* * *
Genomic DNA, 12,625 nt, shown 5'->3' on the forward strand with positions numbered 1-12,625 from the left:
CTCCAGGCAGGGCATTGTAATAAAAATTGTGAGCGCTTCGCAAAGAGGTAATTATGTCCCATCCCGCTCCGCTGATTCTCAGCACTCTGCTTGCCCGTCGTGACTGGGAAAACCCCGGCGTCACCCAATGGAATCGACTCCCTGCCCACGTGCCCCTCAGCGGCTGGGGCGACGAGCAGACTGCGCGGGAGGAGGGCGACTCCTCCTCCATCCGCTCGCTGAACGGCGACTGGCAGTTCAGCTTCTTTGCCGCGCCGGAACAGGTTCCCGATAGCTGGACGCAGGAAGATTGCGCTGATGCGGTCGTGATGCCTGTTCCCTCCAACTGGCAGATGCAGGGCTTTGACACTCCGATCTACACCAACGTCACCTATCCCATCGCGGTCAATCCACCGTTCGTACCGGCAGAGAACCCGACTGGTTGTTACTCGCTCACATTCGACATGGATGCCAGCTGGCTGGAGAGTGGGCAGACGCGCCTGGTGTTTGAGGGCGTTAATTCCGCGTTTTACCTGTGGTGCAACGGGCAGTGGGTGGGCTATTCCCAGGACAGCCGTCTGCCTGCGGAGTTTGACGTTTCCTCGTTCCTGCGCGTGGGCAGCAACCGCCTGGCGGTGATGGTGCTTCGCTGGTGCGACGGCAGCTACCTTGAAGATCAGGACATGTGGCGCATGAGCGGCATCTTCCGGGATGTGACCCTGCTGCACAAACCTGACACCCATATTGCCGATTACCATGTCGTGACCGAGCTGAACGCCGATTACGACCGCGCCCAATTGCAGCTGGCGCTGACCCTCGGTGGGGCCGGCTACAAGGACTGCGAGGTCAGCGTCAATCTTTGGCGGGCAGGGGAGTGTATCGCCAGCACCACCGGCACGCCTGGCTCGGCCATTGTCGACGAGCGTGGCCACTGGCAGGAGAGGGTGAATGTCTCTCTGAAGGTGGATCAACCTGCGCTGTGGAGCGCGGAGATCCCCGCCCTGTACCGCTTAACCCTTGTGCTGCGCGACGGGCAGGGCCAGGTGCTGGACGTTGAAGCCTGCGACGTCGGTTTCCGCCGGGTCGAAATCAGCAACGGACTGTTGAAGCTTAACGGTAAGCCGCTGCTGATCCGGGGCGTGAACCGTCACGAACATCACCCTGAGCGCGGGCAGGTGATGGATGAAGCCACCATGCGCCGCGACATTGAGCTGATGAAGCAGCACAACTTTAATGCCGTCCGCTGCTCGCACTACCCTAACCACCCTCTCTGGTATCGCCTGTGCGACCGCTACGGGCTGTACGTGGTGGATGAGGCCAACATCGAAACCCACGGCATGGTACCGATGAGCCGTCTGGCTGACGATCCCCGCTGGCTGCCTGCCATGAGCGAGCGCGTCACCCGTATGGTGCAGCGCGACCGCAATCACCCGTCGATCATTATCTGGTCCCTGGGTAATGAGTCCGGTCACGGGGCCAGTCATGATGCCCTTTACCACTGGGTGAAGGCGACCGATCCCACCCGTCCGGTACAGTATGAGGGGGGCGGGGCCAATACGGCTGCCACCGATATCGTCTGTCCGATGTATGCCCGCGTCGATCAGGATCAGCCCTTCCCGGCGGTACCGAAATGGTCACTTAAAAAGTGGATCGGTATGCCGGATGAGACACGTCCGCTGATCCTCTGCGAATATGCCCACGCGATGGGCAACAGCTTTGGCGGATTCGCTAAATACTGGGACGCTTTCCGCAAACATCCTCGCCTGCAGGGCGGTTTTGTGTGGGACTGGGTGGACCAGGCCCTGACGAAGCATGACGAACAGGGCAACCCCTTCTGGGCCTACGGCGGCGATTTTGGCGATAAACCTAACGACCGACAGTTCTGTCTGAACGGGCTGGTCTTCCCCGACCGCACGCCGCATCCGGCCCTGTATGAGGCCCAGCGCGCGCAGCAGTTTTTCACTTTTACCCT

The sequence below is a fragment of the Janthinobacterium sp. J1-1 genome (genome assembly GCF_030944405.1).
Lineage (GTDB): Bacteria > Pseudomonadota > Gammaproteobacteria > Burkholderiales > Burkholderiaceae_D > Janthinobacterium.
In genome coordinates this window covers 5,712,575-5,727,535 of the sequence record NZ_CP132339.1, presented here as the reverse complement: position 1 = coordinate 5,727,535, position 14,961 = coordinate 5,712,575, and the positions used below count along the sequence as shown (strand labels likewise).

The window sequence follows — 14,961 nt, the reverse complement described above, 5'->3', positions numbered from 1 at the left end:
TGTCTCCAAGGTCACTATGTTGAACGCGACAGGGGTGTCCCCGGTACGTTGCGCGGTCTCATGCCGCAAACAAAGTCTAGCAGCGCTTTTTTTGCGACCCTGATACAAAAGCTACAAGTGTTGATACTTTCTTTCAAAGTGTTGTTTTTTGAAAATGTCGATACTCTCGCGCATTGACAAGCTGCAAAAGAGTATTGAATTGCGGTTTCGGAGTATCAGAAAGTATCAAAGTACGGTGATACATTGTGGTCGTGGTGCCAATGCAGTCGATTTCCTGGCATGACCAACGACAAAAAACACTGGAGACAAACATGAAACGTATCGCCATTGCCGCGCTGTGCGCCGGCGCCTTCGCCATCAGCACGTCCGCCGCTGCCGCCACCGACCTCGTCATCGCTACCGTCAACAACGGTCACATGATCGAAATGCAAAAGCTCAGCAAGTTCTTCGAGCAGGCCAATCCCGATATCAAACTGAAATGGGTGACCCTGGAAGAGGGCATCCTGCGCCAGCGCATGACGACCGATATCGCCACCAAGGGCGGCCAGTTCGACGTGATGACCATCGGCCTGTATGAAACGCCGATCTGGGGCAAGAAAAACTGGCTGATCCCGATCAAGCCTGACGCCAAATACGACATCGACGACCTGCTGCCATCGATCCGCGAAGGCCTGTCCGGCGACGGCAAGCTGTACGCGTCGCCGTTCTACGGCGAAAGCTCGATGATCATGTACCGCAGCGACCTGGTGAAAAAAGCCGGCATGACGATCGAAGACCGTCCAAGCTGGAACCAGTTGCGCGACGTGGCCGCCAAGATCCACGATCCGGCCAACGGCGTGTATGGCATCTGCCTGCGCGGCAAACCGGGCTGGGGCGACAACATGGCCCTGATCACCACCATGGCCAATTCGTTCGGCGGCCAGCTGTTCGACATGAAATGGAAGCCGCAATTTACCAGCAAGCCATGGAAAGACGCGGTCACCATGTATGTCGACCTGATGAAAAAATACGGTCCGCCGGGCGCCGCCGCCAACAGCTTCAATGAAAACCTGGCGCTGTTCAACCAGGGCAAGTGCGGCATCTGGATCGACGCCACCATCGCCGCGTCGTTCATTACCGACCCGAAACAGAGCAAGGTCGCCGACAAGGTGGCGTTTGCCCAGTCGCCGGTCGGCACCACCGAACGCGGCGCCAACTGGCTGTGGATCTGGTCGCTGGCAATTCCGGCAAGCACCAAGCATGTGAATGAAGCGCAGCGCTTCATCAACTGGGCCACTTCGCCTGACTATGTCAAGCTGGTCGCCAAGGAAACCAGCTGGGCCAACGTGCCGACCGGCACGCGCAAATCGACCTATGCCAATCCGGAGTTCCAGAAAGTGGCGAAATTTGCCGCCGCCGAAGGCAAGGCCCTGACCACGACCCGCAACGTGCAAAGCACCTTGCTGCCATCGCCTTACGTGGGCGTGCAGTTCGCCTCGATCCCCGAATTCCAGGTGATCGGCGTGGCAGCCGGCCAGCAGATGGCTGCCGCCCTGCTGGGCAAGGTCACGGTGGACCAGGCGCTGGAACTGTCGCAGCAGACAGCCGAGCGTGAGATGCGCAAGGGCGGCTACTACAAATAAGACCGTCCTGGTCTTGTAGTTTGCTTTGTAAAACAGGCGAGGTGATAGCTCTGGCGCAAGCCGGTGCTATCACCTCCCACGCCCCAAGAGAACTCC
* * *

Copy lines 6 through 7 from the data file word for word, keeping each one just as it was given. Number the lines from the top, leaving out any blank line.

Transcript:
The window sequence follows — 14,961 nt, the reverse complement described above, 5'->3', positions numbered from 1 at the left end:
TGTCTCCAAGGTCACTATGTTGAACGCGACAGGGGTGTCCCCGGTACGTTGCGCGGTCTCATGCCGCAAACAAAGTCTAGCAGCGCTTTTTTTGCGACCCTGATACAAAAGCTACAAGTGTTGATACTTTCTTTCAAAGTGTTGTTTTTTGAAAATGTCGATACTCTCGCGCATTGACAAGCTGCAAAAGAGTATTGAATTGCGGTTTCGGAGTATCAGAAAGTATCAAAGTACGGTGATACATTGTGGTCGTGGTGCCAATGCAGTCGATTTCCTGGCATGACCAACGACAAAAAACACTGGAGACAAACATGAAACGTATCGCCATTGCCGCGCTGTGCGCCGGCGCCTTCGCCATCAGCACGTCCGCCGCTGCCGCCACCGACCTCGTCATCGCTACCGTCAACAACGGTCACATGATCGAAATGCAAAAGCTCAGCAAGTTCTTCGAGCAGGCCAATCCCGATATCAAACTGAAATGGGTGACCCTGGAAGAGGGCATCCTGCGCCAGCGCATGACGACCGATATCGCCACCAAGGGCGGCCAGTTCGACGTGATGACCATCGGCCTGTATGAAACGCCGATCTGGGGCAAGAAAAACTGGCTGATCCCGATCAAGCCTGACGCCAAATACGACATCGACGACCTGCTGCCATCGATCCGCGAAGGCCTGTCCGGCGACGGCAAGCTGTACGCGTCGCCGTTCTACGGCGAAAGCTCGATGATCATGTACCGCAGCGACCTGGTGAAAAAAGCCGGCATGACGATCGAAGACCGTCCAAGCTGGAACCAGTTGCGCGACGTGGCCGCCAAGATCCACGATCCGGCCAACGGCGTGTATGGCATCTGCCTGCGCGGCAAACCGGGCTGGGGCGACAACATGGCCCTGATCACCACCATGGCCAATTCGTTCGGCGGCCAGCTGTTCGACATGAAATGGAAGCCGCAATTTACCAGCAAGCCATGGAAAGACGCGGTCACCATGTATGTCGACCTGATGAAAAAATACGGTCCGCCGGGCGCCGCCGCCAACAGCTTCAATGAAAACCTGGCGCTGTTCAACCAGGGCAAGTGCGGCATCTGGATCGACGCCACCATCGCCGCGTCGTTCATTACCGACCCGAAACAGAGCAAGGTCGCCGACAAGGTGGCGTTTGCCCAGTCGCCGGTCGGCACCACCGAACGCGGCGCCAACTGGCTGTGGATCTGGTCGCTGGCAATTCCGGCAAGCACCAAGCATGTGAATGAAGCGCAGCGCTTCATCAACTGGGCCACTTCGCCTGACTATGTCAAGCTGGTCGCCAAGGAAACCAGCTGGGCCAACGTGCCGACCGGCACGCGCAAATCGACCTATGCCAATCCGGAGTTCCAGAAAGTGGCGAAATTTGCCGCCGCCGAAGGCAAGGCCCTGACCACGACCCGCAACGTGCAAAGCACCTTGCTGCCATCGCCTTACGTGGGCGTGCAGTTCGCCTCGATCCCCGAATTCCAGGTGATCGGCGTGGCAGCCGGCCAGCAGATGGCTGCCGCCCTGCTGGGCAAGGTCACGGTGGACCAGGCGCTGGAACTGTCGCAGCAGACAGCCGAGCGTGAGATGCGCAAGGGCGGCTACTACAAATAAGACCGTCCTGGTCTTGTAGTTTGCTTTGTAAAACAGGCGAGGTGATAGCTCTGGCGCAAGCCGGTGCTATCACCTCCCACGCCCCAAGAGAACTCC